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WHD: On the frontline of humanitarian crises in South Sudan

17 Aug 2012


Kennedy Monoja (right of photo), a South Sudanese Clinical Officer working with IOM, treating patients at Mina transit site in Upper Nile State, South Sudan. Credit: OCHA
Humanitarian staff in South Sudan share their stories.

Under the shade of a Nima tree

Under the heat of the midday sun and the shade of a tall Nima tree, Kennedy Monoja greets each patient with a warm smile as they queue to see him. Before the day is out, he will have made some 80 diagnoses. Kennedy Stevenson Monoja is a South Sudanese Clinical Officer working with the International Organization for Migration (IOM). He has been working in the field of humanitarian relief for the past 25 years. 
IOM has set up a mobile health clinic at Mina transit site in South Sudan’s Upper Nile State.  The medical centre consists of a handful of plastic chairs, a wooden table and some basic medical supplies. It serves South Sudanese who have returned from Sudan and are in transit before leaving for destinations across the country.In its first two weeks, the clinic treated over 800 patients. 
The conditions at the site are harsh. It lies next to marshland on the River Nile, home to mosquitoes, snakes and even, reportedly, the occasional hippopotamus. Many of the returnees have caught malaria; mosquitoes thrive in the wet conditions which are exacerbated by the seasonal rains. Kennedy takes a small swab of blood to diagnose each case of the parasite and treats those affected with the medicines available. 
One of Kennedy’s first patients this morning is an eight month old baby. Baby Imman has a rash across his face. Kennedy explains to Imman’s young mother that the rash is caused by rubbing cooking oil on the baby’s skin. Some parents use the oil as a cheap substitute for moisturizer. He advises the mother that if she washes Imman’s face with soap and stops using the oil, the rash will disappear. Thankfully, he says, this ailment is easy to cure. 
Kennedy finds it rewarding to use his skills and knowledge to help his people. 
“I enjoy taking patient histories, to help identify areas of concern,” he says. “I need to decide whether to treat an illness on the spot or to make referrals. 
“I appreciate the procedures that are in place to prevent damage or hurt to returnees travelling to their new homes,” he adds. “Vulnerable people who are sick need help to be stabilized before traveling. I feel lucky to be able to provide that help.”
Delivering babies in the world’s youngest nation
Eno Okon Inyang is a 35-year-old Nigerian working as a midwife in Juba, South Sudan’s capital city. She has been delivering babies in Juba since 2010. Eno entered the field of humanitarian work after reading an article about aid workers. Moved by what she read, she applied to volunteer in South Sudan by contributing her skills and experience in midwifery. 
Eno also works in a temporary site hosting South Sudanese returnees. She set up a very basic antenatal clinic at the site to care for pregnant mothers and to deliver babies. Eno estimates that she has helped to deliver over 100 children in her 21 months in South Sudan.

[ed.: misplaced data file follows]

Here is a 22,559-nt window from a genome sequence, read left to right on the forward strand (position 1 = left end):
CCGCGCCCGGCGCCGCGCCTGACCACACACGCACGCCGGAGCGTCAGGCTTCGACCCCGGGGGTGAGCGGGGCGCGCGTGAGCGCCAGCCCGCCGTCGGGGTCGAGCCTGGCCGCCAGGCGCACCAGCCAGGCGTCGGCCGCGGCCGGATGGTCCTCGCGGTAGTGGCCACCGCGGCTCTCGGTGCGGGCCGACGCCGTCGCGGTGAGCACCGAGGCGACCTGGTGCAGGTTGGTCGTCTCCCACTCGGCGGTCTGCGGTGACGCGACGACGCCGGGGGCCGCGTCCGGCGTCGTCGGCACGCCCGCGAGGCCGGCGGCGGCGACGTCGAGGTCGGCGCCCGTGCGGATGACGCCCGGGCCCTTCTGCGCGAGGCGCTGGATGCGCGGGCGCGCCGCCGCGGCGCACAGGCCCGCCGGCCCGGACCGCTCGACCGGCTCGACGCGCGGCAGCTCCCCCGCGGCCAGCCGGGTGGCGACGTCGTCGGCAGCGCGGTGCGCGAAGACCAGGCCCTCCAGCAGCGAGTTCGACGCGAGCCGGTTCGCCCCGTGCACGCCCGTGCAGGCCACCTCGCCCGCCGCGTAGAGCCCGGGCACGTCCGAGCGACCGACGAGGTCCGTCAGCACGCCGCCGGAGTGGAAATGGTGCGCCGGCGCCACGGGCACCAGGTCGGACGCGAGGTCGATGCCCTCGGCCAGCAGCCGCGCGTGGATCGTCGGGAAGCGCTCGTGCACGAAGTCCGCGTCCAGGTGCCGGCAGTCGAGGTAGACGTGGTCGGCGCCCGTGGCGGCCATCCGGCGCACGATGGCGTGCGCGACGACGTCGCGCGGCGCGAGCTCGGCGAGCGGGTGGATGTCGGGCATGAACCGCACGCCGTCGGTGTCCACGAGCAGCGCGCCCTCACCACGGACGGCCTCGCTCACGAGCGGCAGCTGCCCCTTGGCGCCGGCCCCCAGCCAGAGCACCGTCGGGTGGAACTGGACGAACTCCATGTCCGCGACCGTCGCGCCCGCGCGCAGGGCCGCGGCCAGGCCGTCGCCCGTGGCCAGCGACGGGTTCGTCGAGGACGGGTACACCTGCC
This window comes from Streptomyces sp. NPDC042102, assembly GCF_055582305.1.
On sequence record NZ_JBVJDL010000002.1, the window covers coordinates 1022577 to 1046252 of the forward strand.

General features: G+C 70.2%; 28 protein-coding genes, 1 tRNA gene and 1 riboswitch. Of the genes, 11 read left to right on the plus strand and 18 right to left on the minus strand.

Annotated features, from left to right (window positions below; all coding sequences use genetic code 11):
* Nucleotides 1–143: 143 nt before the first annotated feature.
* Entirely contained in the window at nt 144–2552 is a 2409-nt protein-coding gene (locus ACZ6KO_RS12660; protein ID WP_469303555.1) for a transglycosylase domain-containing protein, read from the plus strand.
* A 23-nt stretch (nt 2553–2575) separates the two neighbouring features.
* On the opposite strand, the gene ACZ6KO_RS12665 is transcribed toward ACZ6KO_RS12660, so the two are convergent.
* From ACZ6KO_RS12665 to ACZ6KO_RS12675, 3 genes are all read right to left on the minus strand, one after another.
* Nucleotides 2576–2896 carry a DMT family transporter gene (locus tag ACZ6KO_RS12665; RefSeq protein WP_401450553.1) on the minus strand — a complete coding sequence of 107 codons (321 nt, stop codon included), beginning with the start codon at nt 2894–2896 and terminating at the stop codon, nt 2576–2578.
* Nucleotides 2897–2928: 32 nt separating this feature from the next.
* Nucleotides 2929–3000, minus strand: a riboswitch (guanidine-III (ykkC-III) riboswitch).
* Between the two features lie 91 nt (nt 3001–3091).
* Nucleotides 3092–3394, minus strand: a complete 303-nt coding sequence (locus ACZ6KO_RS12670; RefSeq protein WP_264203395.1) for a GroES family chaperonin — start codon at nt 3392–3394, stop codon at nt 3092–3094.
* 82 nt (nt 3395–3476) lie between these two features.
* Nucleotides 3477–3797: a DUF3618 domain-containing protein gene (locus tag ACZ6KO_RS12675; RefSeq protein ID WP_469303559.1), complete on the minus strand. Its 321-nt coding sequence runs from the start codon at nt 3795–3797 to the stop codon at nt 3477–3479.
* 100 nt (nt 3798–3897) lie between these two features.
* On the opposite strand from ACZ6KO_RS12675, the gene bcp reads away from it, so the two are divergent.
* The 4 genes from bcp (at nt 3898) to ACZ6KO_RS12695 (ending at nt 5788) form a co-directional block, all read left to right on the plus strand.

Dying in childbirth is a very real threat to women in South Sudan. Maternal mortality is the leading cause of death for South Sudanese girls between 15-19 years. The country is estimated to have one of the highest maternal mortality rates in the world, with 2,054 deaths per 100,000 live births, according to the United Nations Population Fund (UNFPA). 
“One of the main reasons for the high levels of maternal mortality is the lack of access to appropriate healthcare for women,” says Eno. “I set up the antenatal clinic to give mothers and their newborns a better chance at survival.” 
Responding to multiple emergencies 
Daniel Matur from South Sudan has worked in several humanitarian operations since he began work in 2005. 
In 2010, Daniel worked with people affected by Lord’s Resistance Army attacks in Western Equatoria State. He provided displaced people who had fled the attacks with emergency help including mosquito nets, shelters and blankets. That same year, over 100,000 people were displaced by fighting in the contested Abyei area. Daniel was deployed to provide emergency assistance to those in need. He was sent to sites hosting displaced people to distribute household items and construct emergency shelters. 
South Sudan is affected each year by seasonal flooding, and Daniel also worked in Northern Bahr el Ghazal State to help people affected by heavy floods. He distributed water filters, mosquito nets and blankets to the vulnerable, and helped to provide pit latrines to improve sanitation conditions. 
“What I enjoy most in my work is that I help to improve the lives of the people around me,” says Daniel. “However, the work is not always easy. My first difficult experience was in 2006 when I was stuck in the bush for several days, when IOM was moving South Sudanese returnees from Sudan’s South Darfur to Northern Bahr el Ghazal State. The vehicles were unable to move and we almost ran out of food. But luckily we were able to get the convoy moving again and reach our destination safely.” 
“Doing humanitarian work in an impoverished country like South Sudan is very challenging,” he concludes.